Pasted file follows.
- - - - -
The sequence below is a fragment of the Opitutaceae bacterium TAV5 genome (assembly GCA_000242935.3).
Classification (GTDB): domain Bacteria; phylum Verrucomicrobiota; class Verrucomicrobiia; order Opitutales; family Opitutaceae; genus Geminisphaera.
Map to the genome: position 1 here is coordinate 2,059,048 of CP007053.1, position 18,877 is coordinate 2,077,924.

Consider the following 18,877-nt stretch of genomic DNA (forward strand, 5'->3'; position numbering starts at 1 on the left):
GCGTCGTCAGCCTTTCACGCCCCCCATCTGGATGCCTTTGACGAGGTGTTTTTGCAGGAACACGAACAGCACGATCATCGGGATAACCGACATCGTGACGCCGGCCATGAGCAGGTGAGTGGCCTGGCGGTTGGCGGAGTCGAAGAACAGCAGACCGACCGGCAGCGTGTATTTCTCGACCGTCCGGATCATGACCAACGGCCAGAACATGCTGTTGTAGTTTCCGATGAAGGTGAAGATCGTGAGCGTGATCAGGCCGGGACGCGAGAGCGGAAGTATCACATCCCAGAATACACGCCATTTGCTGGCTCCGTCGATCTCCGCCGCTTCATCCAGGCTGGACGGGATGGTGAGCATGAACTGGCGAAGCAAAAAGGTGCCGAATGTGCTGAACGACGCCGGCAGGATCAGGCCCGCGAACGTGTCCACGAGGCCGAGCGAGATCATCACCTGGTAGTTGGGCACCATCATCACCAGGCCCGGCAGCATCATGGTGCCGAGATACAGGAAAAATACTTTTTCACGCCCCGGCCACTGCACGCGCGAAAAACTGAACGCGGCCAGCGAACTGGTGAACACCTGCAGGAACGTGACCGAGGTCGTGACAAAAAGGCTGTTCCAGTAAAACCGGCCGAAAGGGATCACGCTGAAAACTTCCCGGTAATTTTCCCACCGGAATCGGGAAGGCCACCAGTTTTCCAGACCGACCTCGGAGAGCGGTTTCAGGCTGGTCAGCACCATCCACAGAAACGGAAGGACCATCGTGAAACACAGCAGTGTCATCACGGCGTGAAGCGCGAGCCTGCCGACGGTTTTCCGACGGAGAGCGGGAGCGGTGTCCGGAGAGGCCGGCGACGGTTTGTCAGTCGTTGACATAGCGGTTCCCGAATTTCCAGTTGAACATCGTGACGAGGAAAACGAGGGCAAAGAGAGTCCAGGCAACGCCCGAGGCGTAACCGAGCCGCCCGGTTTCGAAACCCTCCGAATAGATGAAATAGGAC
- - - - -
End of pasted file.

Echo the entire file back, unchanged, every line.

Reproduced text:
The sequence below is a fragment of the Opitutaceae bacterium TAV5 genome (assembly GCA_000242935.3).
Classification (GTDB): domain Bacteria; phylum Verrucomicrobiota; class Verrucomicrobiia; order Opitutales; family Opitutaceae; genus Geminisphaera.
Map to the genome: position 1 here is coordinate 2,059,048 of CP007053.1, position 18,877 is coordinate 2,077,924.

Consider the following 18,877-nt stretch of genomic DNA (forward strand, 5'->3'; position numbering starts at 1 on the left):
GCGTCGTCAGCCTTTCACGCCCCCCATCTGGATGCCTTTGACGAGGTGTTTTTGCAGGAACACGAACAGCACGATCATCGGGATAACCGACATCGTGACGCCGGCCATGAGCAGGTGAGTGGCCTGGCGGTTGGCGGAGTCGAAGAACAGCAGACCGACCGGCAGCGTGTATTTCTCGACCGTCCGGATCATGACCAACGGCCAGAACATGCTGTTGTAGTTTCCGATGAAGGTGAAGATCGTGAGCGTGATCAGGCCGGGACGCGAGAGCGGAAGTATCACATCCCAGAATACACGCCATTTGCTGGCTCCGTCGATCTCCGCCGCTTCATCCAGGCTGGACGGGATGGTGAGCATGAACTGGCGAAGCAAAAAGGTGCCGAATGTGCTGAACGACGCCGGCAGGATCAGGCCCGCGAACGTGTCCACGAGGCCGAGCGAGATCATCACCTGGTAGTTGGGCACCATCATCACCAGGCCCGGCAGCATCATGGTGCCGAGATACAGGAAAAATACTTTTTCACGCCCCGGCCACTGCACGCGCGAAAAACTGAACGCGGCCAGCGAACTGGTGAACACCTGCAGGAACGTGACCGAGGTCGTGACAAAAAGGCTGTTCCAGTAAAACCGGCCGAAAGGGATCACGCTGAAAACTTCCCGGTAATTTTCCCACCGGAATCGGGAAGGCCACCAGTTTTCCAGACCGACCTCGGAGAGCGGTTTCAGGCTGGTCAGCACCATCCACAGAAACGGAAGGACCATCGTGAAACACAGCAGTGTCATCACGGCGTGAAGCGCGAGCCTGCCGACGGTTTTCCGACGGAGAGCGGGAGCGGTGTCCGGAGAGGCCGGCGACGGTTTGTCAGTCGTTGACATAGCGGTTCCCGAATTTCCAGTTGAACATCGTGACGAGGAAAACGAGGGCAAAGAGAGTCCAGGCAACGCCCGAGGCGTAACCGAGCCGCCCGGTTTCGAAACCCTCCGAATAGATGAAATAGGAC